An eggless Caesar salad recipe gets a kick in the pants from a dose of wasabi paste, smoked salmon, nori crisps, and crunchy vegetables.
First off, I want to say THANK YOU for all the kind notes regarding my soon-to-be cookbook! I’ve been overwhelmed by the sweet and supportive comments, emails, Twitterings, Facebookings, and even (!) Google+ love coming at me all week. Getting to share this big piece of news with you all has made the whole thing feel so much more real, and fun to boot. I’m all warm and fuzzy.
Speaking of warm and fuzzy, my nineteen-year-old niece Cierra is one of my very favorite people in the world. She’s loving, personable, gracious, smart, talented, gorgeous, and a billion other positive adjectives. I feel incredibly lucky to have her in my life.
I felt especially lucky today when, home for the summer and needing some extra work to fund her Manhattan lifestyle the next school year (she studies theater at a conservatory in New York) she agreed to do some personal assistant type work for me, a.k.a. boring-ass crap that piles up on your to-do list, gnawing away at you day after day as you try to shove your growing anxiety aside and do more urgent work. For example, “renew passport” has been on my list since mine expired 5 years ago. With no plans to leave the country, I managed to find something more important to do every day for the last 5 years. And yet I anticipated the day when I would wish to travel, have no passport, and resort to being smuggled away in a car trunk/duffel bag. If I managed to procrastinate this simple task during 5 years of Bojon and part-time employment, I certainly wasn’t about to prioritize it over writing a freaking book. Cierra to the rescue!
Today was one of the best days of my life.
While Cierra cheerfully made my life worth living once more, I made this salad, in between apologizing for the tedium I was inflicting upon her and trying to feed her things in order to quell my guilt. The inspiration comes from Samovar, my favorite place to have tea and healthy bites in the city. I took Cierra there earlier this year for a day of aunt-niece bonding while she was in town for winter break. We met at Kabuki for a long soak, had tea and lunch afterwards, and then got our booties kicked by my favorite yoga teacher. One of the dishes we shared was Samovar’s wasabi caesar salad. It could have been the post-sauna bliss, or getting to spend the day with my favorite person, but I wanted to marry that salad. It was cold, briny, creamy, crunchy, and kicky with just enough wasabi to keep things interesting.
Determined to re-create it at home, I got the best wasabi I could find, which was powdered real wasabi. Real, fresh wasabi root is extremely expensive and hard to find, and the stuff we usually get in the states is actually horseradish colored green, freeze-dried and rehydrated. I mixed the powder up with the usual Caesar suspects (minus the raw eggs which give me the creeps): anchovy, garlic, lemon, oil and mayonnaise for emulsion. The resulting dressing was incredibly bitter, nothing like Samovar’s. I switched to less expensive wasabi powder with the same disappointing results. I finally purchased a tube of wasabi paste, and bingo: the assertive wasabi spice I was after. Fake wasabi FTW.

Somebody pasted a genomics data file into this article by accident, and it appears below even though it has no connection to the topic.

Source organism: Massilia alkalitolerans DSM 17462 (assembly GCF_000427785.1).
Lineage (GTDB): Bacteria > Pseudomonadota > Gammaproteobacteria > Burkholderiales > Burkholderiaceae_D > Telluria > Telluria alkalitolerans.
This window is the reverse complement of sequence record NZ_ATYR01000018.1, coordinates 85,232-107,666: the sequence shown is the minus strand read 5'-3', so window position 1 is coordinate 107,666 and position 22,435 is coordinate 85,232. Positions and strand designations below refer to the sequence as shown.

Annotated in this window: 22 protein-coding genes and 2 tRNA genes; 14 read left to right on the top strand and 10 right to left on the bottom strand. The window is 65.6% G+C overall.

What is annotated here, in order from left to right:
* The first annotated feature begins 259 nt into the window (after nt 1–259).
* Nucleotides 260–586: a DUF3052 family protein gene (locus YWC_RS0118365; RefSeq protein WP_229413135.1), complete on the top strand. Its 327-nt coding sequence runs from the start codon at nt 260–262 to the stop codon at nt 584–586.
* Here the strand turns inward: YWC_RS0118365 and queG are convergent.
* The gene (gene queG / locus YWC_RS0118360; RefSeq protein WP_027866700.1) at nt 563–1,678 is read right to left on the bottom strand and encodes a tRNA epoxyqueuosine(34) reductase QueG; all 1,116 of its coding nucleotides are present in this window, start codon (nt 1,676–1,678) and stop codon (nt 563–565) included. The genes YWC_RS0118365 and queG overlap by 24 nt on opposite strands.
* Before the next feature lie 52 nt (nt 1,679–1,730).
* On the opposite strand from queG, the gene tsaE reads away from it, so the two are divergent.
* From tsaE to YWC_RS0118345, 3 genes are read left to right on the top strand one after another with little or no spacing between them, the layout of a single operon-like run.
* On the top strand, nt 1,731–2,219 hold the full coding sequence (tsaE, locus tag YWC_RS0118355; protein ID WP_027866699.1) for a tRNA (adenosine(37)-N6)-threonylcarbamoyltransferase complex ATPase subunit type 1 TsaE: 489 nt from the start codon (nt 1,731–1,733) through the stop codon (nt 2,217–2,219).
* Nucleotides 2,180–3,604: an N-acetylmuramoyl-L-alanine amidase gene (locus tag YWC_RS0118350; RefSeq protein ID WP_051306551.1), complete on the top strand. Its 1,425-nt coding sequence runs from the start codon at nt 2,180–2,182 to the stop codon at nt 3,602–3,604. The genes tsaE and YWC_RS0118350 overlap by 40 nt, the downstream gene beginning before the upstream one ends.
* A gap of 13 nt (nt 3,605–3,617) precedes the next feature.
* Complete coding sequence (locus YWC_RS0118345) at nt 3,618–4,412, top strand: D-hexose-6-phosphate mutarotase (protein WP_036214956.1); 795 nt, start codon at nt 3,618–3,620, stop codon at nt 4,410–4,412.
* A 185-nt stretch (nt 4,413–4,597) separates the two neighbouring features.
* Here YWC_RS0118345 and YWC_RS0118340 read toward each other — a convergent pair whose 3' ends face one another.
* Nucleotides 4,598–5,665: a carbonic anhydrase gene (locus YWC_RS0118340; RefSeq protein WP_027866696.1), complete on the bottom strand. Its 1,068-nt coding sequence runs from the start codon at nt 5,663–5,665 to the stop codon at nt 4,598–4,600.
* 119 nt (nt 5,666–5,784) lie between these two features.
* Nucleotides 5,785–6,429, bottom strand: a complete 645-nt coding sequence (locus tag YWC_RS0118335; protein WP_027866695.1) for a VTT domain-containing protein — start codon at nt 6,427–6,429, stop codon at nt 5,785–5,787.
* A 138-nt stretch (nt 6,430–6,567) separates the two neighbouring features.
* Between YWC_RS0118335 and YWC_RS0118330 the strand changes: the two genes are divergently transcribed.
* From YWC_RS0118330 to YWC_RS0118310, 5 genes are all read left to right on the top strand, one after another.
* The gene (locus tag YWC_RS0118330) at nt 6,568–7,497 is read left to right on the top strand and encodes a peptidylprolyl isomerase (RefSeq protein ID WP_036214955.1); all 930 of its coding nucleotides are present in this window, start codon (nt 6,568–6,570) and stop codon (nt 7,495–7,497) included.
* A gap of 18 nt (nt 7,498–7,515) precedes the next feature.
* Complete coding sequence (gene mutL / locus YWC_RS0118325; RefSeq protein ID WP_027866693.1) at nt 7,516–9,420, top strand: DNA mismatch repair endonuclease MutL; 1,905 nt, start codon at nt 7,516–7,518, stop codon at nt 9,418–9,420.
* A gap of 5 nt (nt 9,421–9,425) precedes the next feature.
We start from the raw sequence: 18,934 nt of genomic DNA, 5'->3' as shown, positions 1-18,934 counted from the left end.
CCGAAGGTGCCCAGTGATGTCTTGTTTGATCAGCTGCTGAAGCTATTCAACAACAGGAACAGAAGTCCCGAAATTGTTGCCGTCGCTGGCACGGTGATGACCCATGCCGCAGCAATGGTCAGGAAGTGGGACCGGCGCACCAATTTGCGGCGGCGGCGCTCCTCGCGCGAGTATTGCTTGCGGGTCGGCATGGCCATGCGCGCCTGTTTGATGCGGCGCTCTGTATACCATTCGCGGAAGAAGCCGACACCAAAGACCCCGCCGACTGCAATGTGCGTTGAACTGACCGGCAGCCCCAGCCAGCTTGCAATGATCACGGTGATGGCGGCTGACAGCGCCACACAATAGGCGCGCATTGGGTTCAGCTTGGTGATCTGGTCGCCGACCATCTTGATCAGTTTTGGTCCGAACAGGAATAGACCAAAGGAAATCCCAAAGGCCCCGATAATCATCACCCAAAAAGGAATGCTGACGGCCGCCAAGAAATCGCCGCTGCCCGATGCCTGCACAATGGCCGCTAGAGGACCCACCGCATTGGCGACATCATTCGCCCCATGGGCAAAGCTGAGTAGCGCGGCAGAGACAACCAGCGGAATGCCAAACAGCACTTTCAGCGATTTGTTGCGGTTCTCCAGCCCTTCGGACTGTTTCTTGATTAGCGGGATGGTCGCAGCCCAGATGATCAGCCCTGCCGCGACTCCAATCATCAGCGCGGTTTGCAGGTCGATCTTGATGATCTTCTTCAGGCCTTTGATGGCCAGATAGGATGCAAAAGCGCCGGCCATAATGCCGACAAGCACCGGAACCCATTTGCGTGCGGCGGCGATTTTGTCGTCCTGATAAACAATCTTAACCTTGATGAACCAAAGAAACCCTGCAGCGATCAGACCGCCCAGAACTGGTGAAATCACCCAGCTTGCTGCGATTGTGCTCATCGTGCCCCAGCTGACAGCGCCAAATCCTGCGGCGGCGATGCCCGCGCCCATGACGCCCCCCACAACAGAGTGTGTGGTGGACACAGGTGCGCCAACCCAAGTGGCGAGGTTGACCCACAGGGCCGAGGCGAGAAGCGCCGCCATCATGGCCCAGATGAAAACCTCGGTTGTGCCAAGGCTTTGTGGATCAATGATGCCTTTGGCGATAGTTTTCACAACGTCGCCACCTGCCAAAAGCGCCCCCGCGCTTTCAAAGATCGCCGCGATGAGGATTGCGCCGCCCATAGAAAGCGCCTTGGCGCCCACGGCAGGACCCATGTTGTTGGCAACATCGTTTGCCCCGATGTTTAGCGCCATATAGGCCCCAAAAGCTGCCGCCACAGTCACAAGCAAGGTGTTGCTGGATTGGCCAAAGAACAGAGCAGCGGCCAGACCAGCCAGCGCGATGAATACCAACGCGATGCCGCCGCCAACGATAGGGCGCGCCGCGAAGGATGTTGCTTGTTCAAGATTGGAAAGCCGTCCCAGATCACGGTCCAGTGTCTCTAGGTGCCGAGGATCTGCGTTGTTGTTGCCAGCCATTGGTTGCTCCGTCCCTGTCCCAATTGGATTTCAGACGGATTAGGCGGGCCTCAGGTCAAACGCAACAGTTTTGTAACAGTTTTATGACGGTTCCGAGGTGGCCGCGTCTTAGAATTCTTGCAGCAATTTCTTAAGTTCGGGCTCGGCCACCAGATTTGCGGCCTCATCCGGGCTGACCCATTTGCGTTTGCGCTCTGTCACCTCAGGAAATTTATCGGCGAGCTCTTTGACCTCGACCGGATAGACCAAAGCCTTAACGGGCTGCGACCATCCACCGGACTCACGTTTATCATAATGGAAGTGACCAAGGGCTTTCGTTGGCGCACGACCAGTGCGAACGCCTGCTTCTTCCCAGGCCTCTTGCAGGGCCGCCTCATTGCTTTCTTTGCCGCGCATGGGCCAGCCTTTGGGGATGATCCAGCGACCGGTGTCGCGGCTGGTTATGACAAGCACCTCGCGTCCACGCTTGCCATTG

Crispy nori snacks stand in for the croutons here, and I throw in some vegetables frequently found in Japanese cuisine in the states: radish, cucumber, and avocado. Sarah’s lovely salad inspired me to add a sprinkle of black sesame seeds. Smoked salmon adds the protein needed to turn this into a nourishing meal worthy of serving to your favorite person.
Wasabi Caesar Salad
Feel free to add or subtract what you like from this salad. I can imagine edamame, scallions, kaiware sprouts or daikon or watermelon radish making lovely additions. The dressing is so flavorful on its own that it could make a nice dip for crudités. I love a good kale caesar and think this recipe would work equally well with torn dino kale in place of the lettuce. You want the flaky, hot-smoked salmon for the fish here rather than the more thinly sliced and cold-smoked lox.
Dressing (makes enough for several salads):
1 large clove garlic, crushed and peeled
2 anchovy fillets, chopped
1/4 teaspoon fine sea salt
1 tablespoon (15 ml) wasabi paste, more or less to taste (I used 1 tablespoon + 1 teaspoon)
1/4 cup (60 ml) good-quality mayonnaise
1/4 cup (60 ml) sunflower oil (or other neutral vegetable oil)
1 teaspoon tamari (or soy sauce if not gluten-free)
2 tablespoons (30 ml) lemon juice
Salad (makes 1 large or 2 small servings):
4 cups little gem lettuce (or romaine hearts) leaves, rinsed and spun dry
1/4 of a medium cucumber, thinly sliced (1/4 cup)
2 medium radishes, trimmed and thinly sliced (1/4 cup)
~2 tablespoons dressing from above
4 ounces (115 g) smoked salmon, broken up into large pieces (about 1/2 cup)
1/4 cup shaved parmesan (1 ounce / 30 g)
1/2 a large avocado, ripe but firm, peeled and cut into chunks
a big pinch black sesame seeds
a few nori crisps, torn
Make the dressing:
If you have a mortar and pestle, work together the garlic, anchovy and salt to a paste. Work in the wasabi, then the mayonnaise. Slowly drizzle in the oil, stirring or whisking constantly to form an emulsion, then stir in the tamari and lemon juice. (Otherwise, put the garlic through a press, mince the anchovy as finely as you can, and whisk in the remaining ingredients as described.) Taste, adding more wasabi, lemon, salt, or tamari if you feel the dressing needs it. The flavors will come out as the dressing sits. Cover and chill until needed, or up to 1 week.
Make the salad:
In a large bowl, combine the lettuce, cucumber and radishes. Drizzle with the dressing (it will be thick) and use clean hands to toss until evenly coated. Gently toss in the smoked salmon, parmesan and avocado. Sprinkle with the sesame and nori strips and serve immediately.